"Tiny the Snow Dog"

Tiny the Snow Dog (Puffin Easy-to-Read, Level 1)

HOME SCHOOL BOOK REVIEW

Book: Tiny the Snow Dog

Author: Cari Meister 

Illustrator: Rich Davis

Publisher: Penguin Young Readers, reissued in 2001

ISBN-13: 978-0613644266 (hardcover)

ISBN-10: 0613644263 (hardcover)

ISBN-13: 978-0140567083 (paperback)

ISBN-10: 0140567089 (paperback)

Language level: 1

(1=nothing objectionable; 2=common euphemisms and/or childish slang terms; 3=some cursing or profanity; 4=a lot of cursing or profanity; 5=obscenity and/or vulgarity)

Reading level: Ages 5 and up

Rating: 5 stars (EXCELLENT)

Reviewed by Wayne S. Walker

Disclosure:  Any books donated for review purposes are in turn donated to a library.  No other compensation has been received for the reviews posted on Home School Book Review.

For more information e-mail homeschoolbookreview@gmail.com

     Meister, Cari. Tiny the Snow Dog (republished in 2001 by Penguin Young Readers, a division of Viking).  In this Puffin Easy-to-Read, Level 1 paperback, Tiny, a giant dog who is anything but tiny, and his best friend, a little boy, love winter and the best thing about winter, which is frolicking in the snow. One day, they head out wearing their new hats with sled in tow for a day of play, and Tiny becomes a snow dog.  Tiny’s owner throws a snowball, and Tiny runs to catch it. Tiny runs and runs until his friend can’t see him anymore. Where is Tiny? He is missing!  Can you find him?  Now the hide and seek begins.  The little boy looks everywhere, and the reader gets to find little smidges of Tiny that are showing on the page.  What is that sound? Is it a snow monster crunching through the snow, or is it just Tiny?  Tiny eventually shows up with a great big slurp, and the two head home to warm cocoa.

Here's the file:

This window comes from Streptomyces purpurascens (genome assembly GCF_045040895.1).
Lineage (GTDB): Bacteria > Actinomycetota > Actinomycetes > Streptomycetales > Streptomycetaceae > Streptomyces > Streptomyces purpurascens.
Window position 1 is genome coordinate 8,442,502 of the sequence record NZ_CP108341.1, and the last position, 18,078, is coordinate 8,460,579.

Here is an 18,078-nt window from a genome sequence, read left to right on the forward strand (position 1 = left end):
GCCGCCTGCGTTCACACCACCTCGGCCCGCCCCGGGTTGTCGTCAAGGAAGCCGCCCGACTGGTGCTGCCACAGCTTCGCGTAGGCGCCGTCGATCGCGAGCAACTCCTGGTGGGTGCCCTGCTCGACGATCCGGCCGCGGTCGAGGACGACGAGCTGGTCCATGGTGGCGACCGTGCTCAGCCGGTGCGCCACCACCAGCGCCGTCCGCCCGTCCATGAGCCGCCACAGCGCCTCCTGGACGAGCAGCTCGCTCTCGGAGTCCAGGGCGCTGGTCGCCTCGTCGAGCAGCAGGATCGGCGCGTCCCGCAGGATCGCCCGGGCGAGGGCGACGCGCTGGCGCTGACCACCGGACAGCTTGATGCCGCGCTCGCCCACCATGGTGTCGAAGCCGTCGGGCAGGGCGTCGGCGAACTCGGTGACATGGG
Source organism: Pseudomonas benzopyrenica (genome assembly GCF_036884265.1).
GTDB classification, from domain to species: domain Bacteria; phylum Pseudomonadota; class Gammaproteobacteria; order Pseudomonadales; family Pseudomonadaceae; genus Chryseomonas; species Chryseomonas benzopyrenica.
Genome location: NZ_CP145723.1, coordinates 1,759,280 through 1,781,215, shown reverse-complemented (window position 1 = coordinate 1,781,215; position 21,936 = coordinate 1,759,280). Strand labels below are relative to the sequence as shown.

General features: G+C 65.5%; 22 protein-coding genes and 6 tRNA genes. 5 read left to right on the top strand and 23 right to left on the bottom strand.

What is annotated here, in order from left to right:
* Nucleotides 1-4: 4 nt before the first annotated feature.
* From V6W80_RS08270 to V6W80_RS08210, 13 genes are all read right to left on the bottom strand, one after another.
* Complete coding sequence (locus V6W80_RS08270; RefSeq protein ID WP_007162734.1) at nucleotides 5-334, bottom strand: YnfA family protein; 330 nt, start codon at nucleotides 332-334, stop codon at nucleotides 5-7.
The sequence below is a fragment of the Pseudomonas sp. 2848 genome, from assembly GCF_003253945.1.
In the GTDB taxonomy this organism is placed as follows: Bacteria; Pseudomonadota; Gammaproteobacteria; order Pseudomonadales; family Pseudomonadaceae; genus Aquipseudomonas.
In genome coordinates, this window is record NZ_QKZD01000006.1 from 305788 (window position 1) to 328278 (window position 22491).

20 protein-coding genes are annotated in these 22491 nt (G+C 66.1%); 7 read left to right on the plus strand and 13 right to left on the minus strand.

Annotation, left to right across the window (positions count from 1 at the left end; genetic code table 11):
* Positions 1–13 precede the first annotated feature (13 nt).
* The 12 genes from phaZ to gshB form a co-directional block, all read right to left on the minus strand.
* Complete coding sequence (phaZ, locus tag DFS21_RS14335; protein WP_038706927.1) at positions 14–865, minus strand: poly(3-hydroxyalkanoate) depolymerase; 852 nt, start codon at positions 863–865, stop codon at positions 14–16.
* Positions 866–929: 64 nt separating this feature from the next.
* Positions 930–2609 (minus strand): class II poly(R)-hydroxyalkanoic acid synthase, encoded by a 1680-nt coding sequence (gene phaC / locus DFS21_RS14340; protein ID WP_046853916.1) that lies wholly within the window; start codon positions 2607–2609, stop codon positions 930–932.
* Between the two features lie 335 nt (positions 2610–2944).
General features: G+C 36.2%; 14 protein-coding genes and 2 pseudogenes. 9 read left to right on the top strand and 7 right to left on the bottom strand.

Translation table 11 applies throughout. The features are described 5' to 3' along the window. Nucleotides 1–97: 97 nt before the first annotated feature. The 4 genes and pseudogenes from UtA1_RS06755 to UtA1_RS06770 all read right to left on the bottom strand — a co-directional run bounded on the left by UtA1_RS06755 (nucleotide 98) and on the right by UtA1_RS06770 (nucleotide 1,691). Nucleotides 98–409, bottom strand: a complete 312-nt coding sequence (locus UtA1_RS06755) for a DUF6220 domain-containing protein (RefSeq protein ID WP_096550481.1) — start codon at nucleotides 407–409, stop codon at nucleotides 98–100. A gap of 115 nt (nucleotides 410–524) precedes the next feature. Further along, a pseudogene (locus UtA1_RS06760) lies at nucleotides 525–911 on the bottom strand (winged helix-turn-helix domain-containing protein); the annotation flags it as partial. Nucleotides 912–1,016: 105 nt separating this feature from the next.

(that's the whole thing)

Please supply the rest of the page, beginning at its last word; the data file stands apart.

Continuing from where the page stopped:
Fans of the earlier “Tiny” books will welcome this new story, but it also stands quite well on its own. It is a great book to discuss sequencing.  One line of very basic text per page with short sentences and limited, mostly monosyllabic, repetitive vocabulary makes this a good choice for very early readers.  The double-spread watercolor artwork with its bright, thickly brushed pictures is bright and appealing and will help youngsters puzzle out the text, while providing most of the humor.  One reviewer complained that “the plot is about a dog who purposefully worries and then scares his owner” and said of such  pranks, “I would rather not expose my small child to them.”   However, we just saw this as a game of hide and seek, and most people will find that the reassuring presence of this oversized Clifford-like dog lends a warmth and feeling of togetherness.  Children look forward to his next adventure.  Other books in the series include Tiny’s Bath (1999), Tiny Goes to the Library (2000), Tiny Goes Camping (2007), and When Tiny Was Tiny (2012)

This entry was posted in childrens books. Bookmark the permalink.

Leave a Reply

Fill in your details below or click an icon to log in:

WordPress.com Logo

You are commenting using your WordPress.com account. Log Out /  Change )

Google photo

You are commenting using your Google account. Log Out /  Change )

Twitter picture

You are commenting using your Twitter account. Log Out /  Change )

Facebook photo

You are commenting using your Facebook account. Log Out /  Change )

Connecting to %s